To some ears, this CD will sound like a clash of cultures, because both the free musings of Shipp, William Parker, Guillermo E. Brown, Khan Jamal, and Daniel Carter and the rapping/programming of Antipop are given equal footing in this aesthetic. The album is presented as Antipop vs. Matthew Shipp because neither aesthetic is giving any ground here. Instead, both are doing what they essentially do, but with sensitivity to the overall sound being created. What emerges is not necessarily either jazz or hip-hop, even though the component parts of both genres are readily discernable.
Probably the most effective track is “Monstro City,” on which Antipop Consortium’s poetic images are played off against a musical background that is exotic and vaguely Eastern. It’s really not quite like anything I’ve heard before, despite racking my brain for some comparison that resonates (On the Corner? Agharta?). There are other pieces that work well (“Places I’ve Never Seen,” “Staph,” and others that don’t come off quite as well (“SVP”, “Coda”), but overall the disc is a really interesting, challenging, and fine listen.
I think some folks are disappointed in the lack of a smoother combination between these two musical forms, but that is what ultimately makes this album a success. With neither side ceding territory to the other, it is still apparent that these musical forms can interact in meaningful ways. Whether listeners find it as compelling as Shipp’s work with Spring Heel Jack or his own beat-meets-bop synthesis ultimately depends on the listeners, I think. At first glance (or listen) Vs. may be a bit underwhelming when compared to its siblings in the Thirsty Ear Blue series. Give it some time, though. It might just turn out to be the On the Corner of its time—which, again, is either a recommendation or a condemnation of immense proportions. But it should help you decide which side of the fence you’re on.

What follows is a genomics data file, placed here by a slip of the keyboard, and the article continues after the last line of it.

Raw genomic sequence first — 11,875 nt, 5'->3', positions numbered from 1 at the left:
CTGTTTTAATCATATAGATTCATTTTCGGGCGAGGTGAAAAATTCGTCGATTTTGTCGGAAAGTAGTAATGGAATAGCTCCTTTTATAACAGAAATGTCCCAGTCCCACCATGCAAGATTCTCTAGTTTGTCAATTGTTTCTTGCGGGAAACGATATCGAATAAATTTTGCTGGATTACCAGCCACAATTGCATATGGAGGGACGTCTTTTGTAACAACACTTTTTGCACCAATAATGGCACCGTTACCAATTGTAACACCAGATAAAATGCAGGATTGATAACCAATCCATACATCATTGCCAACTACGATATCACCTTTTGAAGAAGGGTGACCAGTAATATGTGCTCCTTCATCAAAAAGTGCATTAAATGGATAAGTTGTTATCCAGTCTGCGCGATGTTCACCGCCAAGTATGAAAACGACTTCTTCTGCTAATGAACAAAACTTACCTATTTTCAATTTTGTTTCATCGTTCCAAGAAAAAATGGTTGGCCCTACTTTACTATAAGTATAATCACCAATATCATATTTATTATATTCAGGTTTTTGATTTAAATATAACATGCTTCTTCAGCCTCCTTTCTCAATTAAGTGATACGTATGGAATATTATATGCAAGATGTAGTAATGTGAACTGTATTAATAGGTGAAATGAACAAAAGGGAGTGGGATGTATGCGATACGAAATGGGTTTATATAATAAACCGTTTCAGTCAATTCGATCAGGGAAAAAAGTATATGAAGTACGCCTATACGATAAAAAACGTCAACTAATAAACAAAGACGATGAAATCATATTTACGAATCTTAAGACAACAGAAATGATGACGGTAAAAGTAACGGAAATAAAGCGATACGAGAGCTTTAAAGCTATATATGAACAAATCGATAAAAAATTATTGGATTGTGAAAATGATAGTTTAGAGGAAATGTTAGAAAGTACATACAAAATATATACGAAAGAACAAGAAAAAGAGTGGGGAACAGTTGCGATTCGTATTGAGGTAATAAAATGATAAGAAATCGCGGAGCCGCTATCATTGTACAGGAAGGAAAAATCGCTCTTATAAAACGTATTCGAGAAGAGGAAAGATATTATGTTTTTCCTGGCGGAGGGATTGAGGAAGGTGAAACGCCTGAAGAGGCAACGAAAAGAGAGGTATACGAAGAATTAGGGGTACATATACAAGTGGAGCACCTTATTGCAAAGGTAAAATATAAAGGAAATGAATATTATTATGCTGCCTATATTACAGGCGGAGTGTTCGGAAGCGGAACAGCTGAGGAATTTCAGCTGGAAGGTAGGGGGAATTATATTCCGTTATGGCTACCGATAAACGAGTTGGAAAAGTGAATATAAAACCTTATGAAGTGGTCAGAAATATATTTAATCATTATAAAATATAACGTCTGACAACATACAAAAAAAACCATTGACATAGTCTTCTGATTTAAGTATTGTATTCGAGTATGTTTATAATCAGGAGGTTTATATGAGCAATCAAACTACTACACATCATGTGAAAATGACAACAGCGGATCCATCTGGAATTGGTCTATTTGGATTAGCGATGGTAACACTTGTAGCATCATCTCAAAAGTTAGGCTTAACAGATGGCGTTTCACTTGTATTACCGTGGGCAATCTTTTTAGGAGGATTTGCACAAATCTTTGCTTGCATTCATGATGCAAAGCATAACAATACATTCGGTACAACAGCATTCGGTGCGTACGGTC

Joel Dorn built 32 Records into one of jazz’s bestselling labels in the 1980s. And he did it with compilations.Continue reading 32 Records: The House That Compilations Built
Reading about the recent passing of Michael Fonfara made me revisit the records Lou Reed made with Fonfara and with Reed’s backing band from 1974-1980. This became a transnational period for Reed, and he found musical support with a group of talented musicians who came from outside the rock and roll galaxy.Continue reading Michael Fonfara, Lou Reed, and the Everyman Band
Following the breakup of Mahavishnu, the keyboard player worked on some memorable projects.Continue reading Jan Hammer: From Mahavishnu to Jeff Beck
The Bee Gees borrowed from the sounds of ’70s Philly soul then helped spread it far and wide as songwriters and producers.Continue reading The Bee Gees: Straight To The Heart Songs